Sunday, January 13, 2008

How To Achieve Peace

First keep the peace within yourself, then you can also bring peace to others.
- Thomas a Kempis, German ecclesiastic (1380-1471)

Those who live without peace in themselves will not acknowledge the truth of this quote, cannot understand the concept, will scoff at those who use it and teach it.

Could US President George W. Bush, the self-acknowledged "war president," have peace within himself? He believed that beginning a war in Afghanistan would bring peace to his own country. Is his country more at peace today than it was in 2001?

He was going to "liberate" the oppressed people of Iraq, to bring them peace after a generation of living under Saddam Hussein. There were no weapons of mass destruction, Saddam is dead and many of the citizens of Iraq look back longingly at the maybe-not-so-bad old days of Saddam's dictatorship.

Though Mr. Bush seems to have settled his differences with North Korea's Kim Jong Il (the memory of neighbouring Vietnam lingers strong in the memories of American people), it remains to be seen if he will find some excuse to invade Iran before the end of his term of office. Imagine the distinction he would have in US history if he were able to launch three wars within two terms of office!

Nobody wins a war, neither the loser nor the winner. Bush's wars have cost the US so dearly that the country has all but lost its status as having the currency against which other countries compare the value of their own. China will soon pass the US as the most powerful trading nation on earth. The people of every city in the United States live under a constant alert warning in preparation one knows what.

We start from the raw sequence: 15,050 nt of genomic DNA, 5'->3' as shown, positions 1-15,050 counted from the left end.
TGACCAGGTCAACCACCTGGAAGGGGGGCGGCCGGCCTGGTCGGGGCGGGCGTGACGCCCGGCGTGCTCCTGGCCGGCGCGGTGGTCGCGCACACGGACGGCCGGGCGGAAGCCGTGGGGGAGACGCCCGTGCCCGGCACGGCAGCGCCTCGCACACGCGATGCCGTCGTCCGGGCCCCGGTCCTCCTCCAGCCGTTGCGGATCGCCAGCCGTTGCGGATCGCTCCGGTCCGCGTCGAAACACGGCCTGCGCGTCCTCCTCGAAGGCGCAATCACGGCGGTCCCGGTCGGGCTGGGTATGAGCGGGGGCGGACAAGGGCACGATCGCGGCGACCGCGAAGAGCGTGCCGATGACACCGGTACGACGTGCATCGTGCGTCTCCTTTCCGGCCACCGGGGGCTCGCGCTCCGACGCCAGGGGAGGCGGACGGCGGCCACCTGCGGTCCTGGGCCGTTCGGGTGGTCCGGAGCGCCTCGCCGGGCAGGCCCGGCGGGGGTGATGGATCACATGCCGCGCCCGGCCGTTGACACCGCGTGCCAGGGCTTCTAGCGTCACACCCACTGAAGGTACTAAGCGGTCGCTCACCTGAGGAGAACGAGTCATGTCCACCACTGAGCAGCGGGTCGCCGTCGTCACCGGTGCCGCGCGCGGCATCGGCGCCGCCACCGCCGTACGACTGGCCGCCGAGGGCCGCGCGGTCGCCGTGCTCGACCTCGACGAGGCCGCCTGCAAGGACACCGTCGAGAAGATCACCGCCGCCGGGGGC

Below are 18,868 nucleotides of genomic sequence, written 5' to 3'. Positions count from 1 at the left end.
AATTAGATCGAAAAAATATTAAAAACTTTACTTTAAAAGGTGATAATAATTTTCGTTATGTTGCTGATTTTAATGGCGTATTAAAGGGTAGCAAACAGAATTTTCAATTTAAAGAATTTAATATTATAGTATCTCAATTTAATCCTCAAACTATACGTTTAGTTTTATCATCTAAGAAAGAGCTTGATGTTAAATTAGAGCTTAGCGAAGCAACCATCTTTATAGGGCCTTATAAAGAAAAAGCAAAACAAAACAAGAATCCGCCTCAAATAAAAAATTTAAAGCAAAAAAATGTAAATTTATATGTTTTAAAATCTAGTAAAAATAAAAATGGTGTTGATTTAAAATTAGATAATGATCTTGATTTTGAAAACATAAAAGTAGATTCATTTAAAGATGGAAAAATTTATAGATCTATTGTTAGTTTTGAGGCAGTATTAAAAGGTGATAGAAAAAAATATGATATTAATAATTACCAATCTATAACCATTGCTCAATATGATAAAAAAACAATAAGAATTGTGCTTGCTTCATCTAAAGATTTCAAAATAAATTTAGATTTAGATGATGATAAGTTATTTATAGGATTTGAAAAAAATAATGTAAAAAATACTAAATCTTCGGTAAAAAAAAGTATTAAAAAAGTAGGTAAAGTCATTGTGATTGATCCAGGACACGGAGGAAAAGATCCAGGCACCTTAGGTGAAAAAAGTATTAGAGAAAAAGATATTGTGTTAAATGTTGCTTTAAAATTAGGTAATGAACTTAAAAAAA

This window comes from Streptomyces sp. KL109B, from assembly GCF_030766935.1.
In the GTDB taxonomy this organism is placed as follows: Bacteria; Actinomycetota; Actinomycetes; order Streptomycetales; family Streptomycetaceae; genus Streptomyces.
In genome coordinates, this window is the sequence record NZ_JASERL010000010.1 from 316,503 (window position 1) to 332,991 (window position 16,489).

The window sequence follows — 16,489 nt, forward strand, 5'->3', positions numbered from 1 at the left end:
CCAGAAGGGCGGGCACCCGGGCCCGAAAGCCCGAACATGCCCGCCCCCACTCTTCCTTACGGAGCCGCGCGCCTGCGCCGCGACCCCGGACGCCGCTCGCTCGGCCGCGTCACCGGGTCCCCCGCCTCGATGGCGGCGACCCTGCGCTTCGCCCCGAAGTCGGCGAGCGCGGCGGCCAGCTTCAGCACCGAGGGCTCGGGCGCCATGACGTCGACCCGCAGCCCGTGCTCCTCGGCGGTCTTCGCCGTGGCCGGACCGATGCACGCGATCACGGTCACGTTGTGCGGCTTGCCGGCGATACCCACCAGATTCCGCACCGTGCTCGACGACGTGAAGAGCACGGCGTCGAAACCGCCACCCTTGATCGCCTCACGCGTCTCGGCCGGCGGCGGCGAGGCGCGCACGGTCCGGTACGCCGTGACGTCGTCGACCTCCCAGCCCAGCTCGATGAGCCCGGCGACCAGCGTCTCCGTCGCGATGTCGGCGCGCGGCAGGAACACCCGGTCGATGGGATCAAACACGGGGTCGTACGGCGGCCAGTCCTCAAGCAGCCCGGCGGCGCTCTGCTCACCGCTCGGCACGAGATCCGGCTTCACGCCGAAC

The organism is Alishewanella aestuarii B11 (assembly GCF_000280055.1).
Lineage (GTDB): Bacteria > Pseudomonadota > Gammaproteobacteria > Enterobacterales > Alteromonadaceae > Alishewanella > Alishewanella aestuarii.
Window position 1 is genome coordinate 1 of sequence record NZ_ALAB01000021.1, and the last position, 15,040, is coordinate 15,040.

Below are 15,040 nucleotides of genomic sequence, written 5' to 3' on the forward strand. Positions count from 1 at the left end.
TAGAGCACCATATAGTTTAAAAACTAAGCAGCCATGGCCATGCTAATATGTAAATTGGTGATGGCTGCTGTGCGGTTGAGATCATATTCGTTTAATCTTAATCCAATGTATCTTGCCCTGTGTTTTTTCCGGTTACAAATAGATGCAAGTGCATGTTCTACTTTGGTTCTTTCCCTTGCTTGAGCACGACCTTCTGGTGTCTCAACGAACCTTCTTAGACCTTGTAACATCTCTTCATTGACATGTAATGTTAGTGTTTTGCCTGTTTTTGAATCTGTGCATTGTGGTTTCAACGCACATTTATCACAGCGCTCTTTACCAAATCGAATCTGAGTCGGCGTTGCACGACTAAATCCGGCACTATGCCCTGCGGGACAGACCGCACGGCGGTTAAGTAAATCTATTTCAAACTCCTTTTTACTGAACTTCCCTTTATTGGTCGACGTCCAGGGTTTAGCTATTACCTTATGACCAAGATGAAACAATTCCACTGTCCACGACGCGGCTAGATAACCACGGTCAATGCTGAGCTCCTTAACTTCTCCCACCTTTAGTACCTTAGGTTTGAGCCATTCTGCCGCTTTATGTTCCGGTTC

As the US primaries leading up to the vote in November progress, debates, backbiting and infighting are much as expected, but the level of emotion in ordinary conversations daily has risen as people anticipate the possibility that their once-great nation may be reduced to a second level power, with all of the anxieties of the homeland of an empire but little of the wealth it had in the past.

Thomas a Kempis was of course interested in the peace of individuals. But individuals collectively make nations. Nations that teach the values of war and violence to their children are nations that engage in war and violence.

The only way to have peaceful individuals and a peaceful country is to teach peace to the children. India, for example, is a nation that teaches peace to its children. Though India has its share of violent incidents, the amount of violence in the country of one billion people is far less than that in much smaller countries. India has not invaded another country in the past 1000 years (though it did step in, by request, to stop the slaughter of the people of East Pakistan--now Bangladesh--by the army of West Pakistan in 1971).

Teach right. Teach good. Teach peace. When these become the structure within which children are given their education, they become the guides for living once those children become adults.

Good and peaceful people are seldom aggressive. However, when they leave the running of their country to the aggressive and violent people, the country becomes aggressive and violent because the leaders teach the need for these "to achieve peace." It's a lie. It doesn't work. It has never worked. So wars have become the means for seeking peace. So the warriors say.

All it takes is for enough people to talk about this concept of peace and to vote accordingly in elections.

Bill Allin
Turning It Around: Causes and Cures for Today's Epidemic Social Problems, a book about how, when and what to teach children, including the concepts of peace, good and right. The book includes practical guides for teachers and parents.
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